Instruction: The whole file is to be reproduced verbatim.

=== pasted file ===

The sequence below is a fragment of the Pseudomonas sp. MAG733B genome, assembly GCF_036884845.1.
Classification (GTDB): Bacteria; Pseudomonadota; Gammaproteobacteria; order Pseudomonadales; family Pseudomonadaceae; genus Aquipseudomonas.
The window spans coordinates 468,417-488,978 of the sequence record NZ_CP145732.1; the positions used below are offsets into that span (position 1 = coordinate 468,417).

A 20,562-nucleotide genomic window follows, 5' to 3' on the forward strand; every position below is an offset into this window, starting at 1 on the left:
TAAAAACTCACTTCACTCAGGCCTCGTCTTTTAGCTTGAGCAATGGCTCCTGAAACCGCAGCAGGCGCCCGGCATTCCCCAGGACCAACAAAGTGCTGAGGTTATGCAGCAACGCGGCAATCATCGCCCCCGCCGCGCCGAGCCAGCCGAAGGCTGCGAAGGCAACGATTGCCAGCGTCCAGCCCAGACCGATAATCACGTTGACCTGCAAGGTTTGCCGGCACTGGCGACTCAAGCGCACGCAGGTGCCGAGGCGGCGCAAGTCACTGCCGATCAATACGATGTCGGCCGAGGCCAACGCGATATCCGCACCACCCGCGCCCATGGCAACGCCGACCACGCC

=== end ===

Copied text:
The sequence below is a fragment of the Pseudomonas sp. MAG733B genome, assembly GCF_036884845.1.
Classification (GTDB): Bacteria; Pseudomonadota; Gammaproteobacteria; order Pseudomonadales; family Pseudomonadaceae; genus Aquipseudomonas.
The window spans coordinates 468,417-488,978 of the sequence record NZ_CP145732.1; the positions used below are offsets into that span (position 1 = coordinate 468,417).

A 20,562-nucleotide genomic window follows, 5' to 3' on the forward strand; every position below is an offset into this window, starting at 1 on the left:
TAAAAACTCACTTCACTCAGGCCTCGTCTTTTAGCTTGAGCAATGGCTCCTGAAACCGCAGCAGGCGCCCGGCATTCCCCAGGACCAACAAAGTGCTGAGGTTATGCAGCAACGCGGCAATCATCGCCCCCGCCGCGCCGAGCCAGCCGAAGGCTGCGAAGGCAACGATTGCCAGCGTCCAGCCCAGACCGATAATCACGTTGACCTGCAAGGTTTGCCGGCACTGGCGACTCAAGCGCACGCAGGTGCCGAGGCGGCGCAAGTCACTGCCGATCAATACGATGTCGGCCGAGGCCAACGCGATATCCGCACCACCCGCGCCCATGGCAACGCCGACCACGCC